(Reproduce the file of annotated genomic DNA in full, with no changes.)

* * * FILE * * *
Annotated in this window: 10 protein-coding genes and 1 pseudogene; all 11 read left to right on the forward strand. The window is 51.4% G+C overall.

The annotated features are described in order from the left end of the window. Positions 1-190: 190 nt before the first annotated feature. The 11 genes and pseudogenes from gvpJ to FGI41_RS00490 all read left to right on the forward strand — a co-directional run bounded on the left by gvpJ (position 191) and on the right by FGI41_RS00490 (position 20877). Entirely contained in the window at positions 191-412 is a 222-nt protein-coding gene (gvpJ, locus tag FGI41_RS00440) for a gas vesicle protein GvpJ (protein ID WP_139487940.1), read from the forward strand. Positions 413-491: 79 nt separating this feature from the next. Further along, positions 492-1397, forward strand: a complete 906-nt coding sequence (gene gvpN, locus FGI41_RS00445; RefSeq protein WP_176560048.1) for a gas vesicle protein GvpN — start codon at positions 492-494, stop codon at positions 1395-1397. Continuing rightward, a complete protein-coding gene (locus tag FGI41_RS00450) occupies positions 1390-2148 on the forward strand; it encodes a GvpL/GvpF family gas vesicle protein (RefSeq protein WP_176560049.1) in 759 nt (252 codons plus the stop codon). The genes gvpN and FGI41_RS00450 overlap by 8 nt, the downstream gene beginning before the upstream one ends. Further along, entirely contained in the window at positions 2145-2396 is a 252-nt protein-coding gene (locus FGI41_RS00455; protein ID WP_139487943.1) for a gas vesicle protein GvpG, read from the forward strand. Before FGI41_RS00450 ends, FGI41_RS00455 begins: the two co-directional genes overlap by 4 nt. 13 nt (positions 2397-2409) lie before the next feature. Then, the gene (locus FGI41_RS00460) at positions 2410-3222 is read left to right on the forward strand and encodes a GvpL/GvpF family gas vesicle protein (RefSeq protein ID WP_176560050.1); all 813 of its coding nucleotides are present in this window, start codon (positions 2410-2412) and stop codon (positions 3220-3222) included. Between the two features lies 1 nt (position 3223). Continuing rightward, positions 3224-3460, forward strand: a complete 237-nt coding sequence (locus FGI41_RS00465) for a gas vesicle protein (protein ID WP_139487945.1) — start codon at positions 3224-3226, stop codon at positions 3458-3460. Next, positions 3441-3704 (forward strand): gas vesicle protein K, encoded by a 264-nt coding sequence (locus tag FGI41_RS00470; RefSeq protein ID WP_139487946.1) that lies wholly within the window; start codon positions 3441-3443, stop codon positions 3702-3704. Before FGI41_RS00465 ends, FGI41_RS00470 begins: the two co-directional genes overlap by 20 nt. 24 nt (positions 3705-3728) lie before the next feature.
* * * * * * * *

Annotated in this window: 10 protein-coding genes and 1 pseudogene; all 11 read left to right on the forward strand. The window is 51.4% G+C overall.

The annotated features are described in order from the left end of the window. Positions 1-190: 190 nt before the first annotated feature. The 11 genes and pseudogenes from gvpJ to FGI41_RS00490 all read left to right on the forward strand — a co-directional run bounded on the left by gvpJ (position 191) and on the right by FGI41_RS00490 (position 20877). Entirely contained in the window at positions 191-412 is a 222-nt protein-coding gene (gvpJ, locus tag FGI41_RS00440) for a gas vesicle protein GvpJ (protein ID WP_139487940.1), read from the forward strand. Positions 413-491: 79 nt separating this feature from the next. Further along, positions 492-1397, forward strand: a complete 906-nt coding sequence (gene gvpN, locus FGI41_RS00445; RefSeq protein WP_176560048.1) for a gas vesicle protein GvpN — start codon at positions 492-494, stop codon at positions 1395-1397. Continuing rightward, a complete protein-coding gene (locus tag FGI41_RS00450) occupies positions 1390-2148 on the forward strand; it encodes a GvpL/GvpF family gas vesicle protein (RefSeq protein WP_176560049.1) in 759 nt (252 codons plus the stop codon). The genes gvpN and FGI41_RS00450 overlap by 8 nt, the downstream gene beginning before the upstream one ends. Further along, entirely contained in the window at positions 2145-2396 is a 252-nt protein-coding gene (locus FGI41_RS00455; protein ID WP_139487943.1) for a gas vesicle protein GvpG, read from the forward strand. Before FGI41_RS00450 ends, FGI41_RS00455 begins: the two co-directional genes overlap by 4 nt. 13 nt (positions 2397-2409) lie before the next feature. Then, the gene (locus FGI41_RS00460) at positions 2410-3222 is read left to right on the forward strand and encodes a GvpL/GvpF family gas vesicle protein (RefSeq protein ID WP_176560050.1); all 813 of its coding nucleotides are present in this window, start codon (positions 2410-2412) and stop codon (positions 3220-3222) included. Between the two features lies 1 nt (position 3223). Continuing rightward, positions 3224-3460, forward strand: a complete 237-nt coding sequence (locus FGI41_RS00465) for a gas vesicle protein (protein ID WP_139487945.1) — start codon at positions 3224-3226, stop codon at positions 3458-3460. Next, positions 3441-3704 (forward strand): gas vesicle protein K, encoded by a 264-nt coding sequence (locus tag FGI41_RS00470; RefSeq protein ID WP_139487946.1) that lies wholly within the window; start codon positions 3441-3443, stop codon positions 3702-3704. Before FGI41_RS00465 ends, FGI41_RS00470 begins: the two co-directional genes overlap by 20 nt. 24 nt (positions 3705-3728) lie before the next feature.